Assistant Professor
Institute for Software Research
School of Computer Science
Carnegie Mellon University

Office: TCS Hall 322
Email: eskang [at] cmu [dot] edu
Phone: (412) 268-3761

I work mainly at the intersection of software engineering and formal methods. My research aims to find better ways to design software systems that are safe, secure, and reliable to use. I am especially interested in automated reasoning, specification languages, design methods, model-driven engineering, system safety, security, and cyber-physical systems (CPS).

Some of the systems that I’ve recently worked on include intelligent vehicles, industrial control systems, medical devices, IoT and mobile platforms, and web applications.

I am always looking for motivated students to join our group! If you are interested in any of these topics, please drop me an e-mail or consider applying to the CMU SE PhD program.


  • Designing for robustness: What does it mean for software to be robust against an evolving or misbehaving environment? How do we design systems to be robust? (FSE ‘20)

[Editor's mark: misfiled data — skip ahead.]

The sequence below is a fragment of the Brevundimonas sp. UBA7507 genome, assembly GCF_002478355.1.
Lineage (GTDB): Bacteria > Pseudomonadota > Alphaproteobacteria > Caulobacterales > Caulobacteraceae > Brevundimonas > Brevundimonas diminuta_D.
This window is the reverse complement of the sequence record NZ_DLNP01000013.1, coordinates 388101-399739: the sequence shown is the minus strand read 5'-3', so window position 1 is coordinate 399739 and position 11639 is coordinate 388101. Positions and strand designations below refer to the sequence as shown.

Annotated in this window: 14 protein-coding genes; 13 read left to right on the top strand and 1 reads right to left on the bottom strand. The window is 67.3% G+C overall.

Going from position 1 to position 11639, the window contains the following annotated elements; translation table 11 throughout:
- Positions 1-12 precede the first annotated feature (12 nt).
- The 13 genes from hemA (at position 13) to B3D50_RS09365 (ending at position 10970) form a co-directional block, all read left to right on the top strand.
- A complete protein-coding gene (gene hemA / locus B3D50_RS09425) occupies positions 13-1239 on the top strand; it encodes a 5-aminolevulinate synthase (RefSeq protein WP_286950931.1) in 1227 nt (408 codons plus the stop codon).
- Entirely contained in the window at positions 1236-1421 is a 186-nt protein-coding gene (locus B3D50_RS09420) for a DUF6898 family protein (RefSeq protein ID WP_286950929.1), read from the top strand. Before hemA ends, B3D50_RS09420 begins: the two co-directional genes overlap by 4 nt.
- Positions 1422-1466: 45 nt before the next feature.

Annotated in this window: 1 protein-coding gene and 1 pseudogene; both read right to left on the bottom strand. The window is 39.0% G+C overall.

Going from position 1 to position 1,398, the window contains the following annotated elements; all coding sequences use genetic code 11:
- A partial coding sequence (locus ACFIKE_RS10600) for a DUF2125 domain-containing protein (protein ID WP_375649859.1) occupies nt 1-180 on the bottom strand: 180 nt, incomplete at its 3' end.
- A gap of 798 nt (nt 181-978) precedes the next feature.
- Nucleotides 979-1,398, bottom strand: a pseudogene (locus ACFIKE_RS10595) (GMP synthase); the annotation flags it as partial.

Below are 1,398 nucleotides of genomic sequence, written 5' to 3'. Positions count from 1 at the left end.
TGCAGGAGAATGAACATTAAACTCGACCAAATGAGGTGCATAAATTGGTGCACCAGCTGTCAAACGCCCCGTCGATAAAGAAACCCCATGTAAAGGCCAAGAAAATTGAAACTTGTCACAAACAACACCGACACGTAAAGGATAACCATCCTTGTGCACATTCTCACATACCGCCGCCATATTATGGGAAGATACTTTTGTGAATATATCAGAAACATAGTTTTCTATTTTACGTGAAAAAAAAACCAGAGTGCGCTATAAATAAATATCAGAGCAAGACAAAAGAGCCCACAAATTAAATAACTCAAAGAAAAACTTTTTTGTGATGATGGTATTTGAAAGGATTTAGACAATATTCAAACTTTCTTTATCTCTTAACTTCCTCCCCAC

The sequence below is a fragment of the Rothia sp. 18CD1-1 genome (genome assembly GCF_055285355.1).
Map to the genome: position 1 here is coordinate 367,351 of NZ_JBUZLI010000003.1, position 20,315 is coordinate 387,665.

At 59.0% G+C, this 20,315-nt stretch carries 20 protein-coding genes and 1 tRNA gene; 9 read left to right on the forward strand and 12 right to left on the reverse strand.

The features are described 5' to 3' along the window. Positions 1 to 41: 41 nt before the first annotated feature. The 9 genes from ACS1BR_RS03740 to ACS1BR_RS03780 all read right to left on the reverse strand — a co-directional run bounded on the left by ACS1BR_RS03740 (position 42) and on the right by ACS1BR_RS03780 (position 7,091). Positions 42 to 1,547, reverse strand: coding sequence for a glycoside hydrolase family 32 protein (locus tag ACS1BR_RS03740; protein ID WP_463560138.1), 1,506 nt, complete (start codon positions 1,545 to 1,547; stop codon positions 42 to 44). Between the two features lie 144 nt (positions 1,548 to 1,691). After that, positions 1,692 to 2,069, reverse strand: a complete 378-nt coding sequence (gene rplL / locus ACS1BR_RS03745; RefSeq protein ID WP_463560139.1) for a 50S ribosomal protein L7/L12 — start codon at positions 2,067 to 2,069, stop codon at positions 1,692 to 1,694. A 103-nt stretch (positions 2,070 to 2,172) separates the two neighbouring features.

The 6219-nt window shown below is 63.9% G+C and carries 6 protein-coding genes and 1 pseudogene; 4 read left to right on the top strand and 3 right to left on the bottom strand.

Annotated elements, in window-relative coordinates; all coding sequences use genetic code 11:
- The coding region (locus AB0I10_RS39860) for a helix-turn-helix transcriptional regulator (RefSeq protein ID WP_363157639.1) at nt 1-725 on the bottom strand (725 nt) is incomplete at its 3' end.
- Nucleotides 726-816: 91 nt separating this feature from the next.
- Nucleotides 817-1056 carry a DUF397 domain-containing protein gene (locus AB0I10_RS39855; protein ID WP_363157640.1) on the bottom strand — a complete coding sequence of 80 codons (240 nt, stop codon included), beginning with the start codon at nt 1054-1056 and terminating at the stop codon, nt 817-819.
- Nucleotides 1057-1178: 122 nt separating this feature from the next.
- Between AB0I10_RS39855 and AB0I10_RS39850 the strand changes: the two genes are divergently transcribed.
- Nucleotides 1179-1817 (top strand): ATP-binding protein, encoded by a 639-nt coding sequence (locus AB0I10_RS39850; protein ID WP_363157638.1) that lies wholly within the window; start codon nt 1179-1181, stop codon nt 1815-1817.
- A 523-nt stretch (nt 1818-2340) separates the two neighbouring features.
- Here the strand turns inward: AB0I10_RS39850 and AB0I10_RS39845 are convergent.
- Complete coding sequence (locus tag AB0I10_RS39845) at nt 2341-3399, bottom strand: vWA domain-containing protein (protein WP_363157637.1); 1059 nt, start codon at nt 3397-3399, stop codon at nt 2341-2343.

• Feature interactions: How do detect and safely manage unanticipated interactions between system components? (ASE ‘20, RV ‘18)
  • Resilience in CPS: Can we identify potential safety failures in complex CPS before they occur? How do we recover from such a failure? (RV ‘20, CDC ‘17)
  • Secure-by-design methods: What impact do early design decisions have on security? Can we systematically evaluate and synthesize secure designs? (CAV ‘19, FSE ‘16, SecDev ‘16)




Prior to joining CMU, I spent a year working on connected vehicles at Toyota, and was a postdoctoral scholar on the NSF ExCAPE program with Stéphane Lafortune and Stavros Tripakis. I received a PhD in Computer Science at MIT, working with Daniel Jackson. Before MIT, I studied software engineering at the University of Waterloo, where I spent several wonderful terms as an undergraduate researcher in WatForm.